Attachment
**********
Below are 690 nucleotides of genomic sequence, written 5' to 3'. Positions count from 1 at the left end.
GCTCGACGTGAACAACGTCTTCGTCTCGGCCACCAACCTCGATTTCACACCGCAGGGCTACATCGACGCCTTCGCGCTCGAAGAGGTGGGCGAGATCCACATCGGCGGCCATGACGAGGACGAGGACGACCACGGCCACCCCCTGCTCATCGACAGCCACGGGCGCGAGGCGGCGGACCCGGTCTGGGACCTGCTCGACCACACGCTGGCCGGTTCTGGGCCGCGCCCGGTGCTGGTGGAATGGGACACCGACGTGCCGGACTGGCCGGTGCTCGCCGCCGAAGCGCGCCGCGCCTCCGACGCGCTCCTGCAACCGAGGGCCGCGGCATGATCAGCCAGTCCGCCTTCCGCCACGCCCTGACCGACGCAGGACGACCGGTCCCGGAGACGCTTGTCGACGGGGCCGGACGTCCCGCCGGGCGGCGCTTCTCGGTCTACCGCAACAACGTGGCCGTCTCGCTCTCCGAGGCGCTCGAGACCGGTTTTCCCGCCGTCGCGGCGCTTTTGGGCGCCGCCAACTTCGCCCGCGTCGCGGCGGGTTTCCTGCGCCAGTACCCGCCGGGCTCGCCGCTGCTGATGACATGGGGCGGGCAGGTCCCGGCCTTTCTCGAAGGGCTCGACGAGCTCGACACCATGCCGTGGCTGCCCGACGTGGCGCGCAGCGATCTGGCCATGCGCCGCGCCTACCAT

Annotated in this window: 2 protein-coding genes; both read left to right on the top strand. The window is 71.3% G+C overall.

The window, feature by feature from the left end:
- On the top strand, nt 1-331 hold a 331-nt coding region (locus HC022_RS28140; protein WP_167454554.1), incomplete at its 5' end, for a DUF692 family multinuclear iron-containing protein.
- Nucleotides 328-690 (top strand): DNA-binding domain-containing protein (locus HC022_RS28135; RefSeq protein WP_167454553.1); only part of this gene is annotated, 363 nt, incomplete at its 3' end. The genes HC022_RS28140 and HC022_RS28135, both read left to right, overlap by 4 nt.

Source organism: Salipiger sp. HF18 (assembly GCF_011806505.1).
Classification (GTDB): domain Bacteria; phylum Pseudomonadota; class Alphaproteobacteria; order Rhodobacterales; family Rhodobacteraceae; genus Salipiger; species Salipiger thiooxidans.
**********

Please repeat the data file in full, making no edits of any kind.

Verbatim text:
Below are 690 nucleotides of genomic sequence, written 5' to 3'. Positions count from 1 at the left end.
GCTCGACGTGAACAACGTCTTCGTCTCGGCCACCAACCTCGATTTCACACCGCAGGGCTACATCGACGCCTTCGCGCTCGAAGAGGTGGGCGAGATCCACATCGGCGGCCATGACGAGGACGAGGACGACCACGGCCACCCCCTGCTCATCGACAGCCACGGGCGCGAGGCGGCGGACCCGGTCTGGGACCTGCTCGACCACACGCTGGCCGGTTCTGGGCCGCGCCCGGTGCTGGTGGAATGGGACACCGACGTGCCGGACTGGCCGGTGCTCGCCGCCGAAGCGCGCCGCGCCTCCGACGCGCTCCTGCAACCGAGGGCCGCGGCATGATCAGCCAGTCCGCCTTCCGCCACGCCCTGACCGACGCAGGACGACCGGTCCCGGAGACGCTTGTCGACGGGGCCGGACGTCCCGCCGGGCGGCGCTTCTCGGTCTACCGCAACAACGTGGCCGTCTCGCTCTCCGAGGCGCTCGAGACCGGTTTTCCCGCCGTCGCGGCGCTTTTGGGCGCCGCCAACTTCGCCCGCGTCGCGGCGGGTTTCCTGCGCCAGTACCCGCCGGGCTCGCCGCTGCTGATGACATGGGGCGGGCAGGTCCCGGCCTTTCTCGAAGGGCTCGACGAGCTCGACACCATGCCGTGGCTGCCCGACGTGGCGCGCAGCGATCTGGCCATGCGCCGCGCCTACCAT

Annotated in this window: 2 protein-coding genes; both read left to right on the top strand. The window is 71.3% G+C overall.

The window, feature by feature from the left end:
- On the top strand, nt 1-331 hold a 331-nt coding region (locus HC022_RS28140; protein WP_167454554.1), incomplete at its 5' end, for a DUF692 family multinuclear iron-containing protein.
- Nucleotides 328-690 (top strand): DNA-binding domain-containing protein (locus HC022_RS28135; RefSeq protein WP_167454553.1); only part of this gene is annotated, 363 nt, incomplete at its 3' end. The genes HC022_RS28140 and HC022_RS28135, both read left to right, overlap by 4 nt.

Source organism: Salipiger sp. HF18 (assembly GCF_011806505.1).
Classification (GTDB): domain Bacteria; phylum Pseudomonadota; class Alphaproteobacteria; order Rhodobacterales; family Rhodobacteraceae; genus Salipiger; species Salipiger thiooxidans.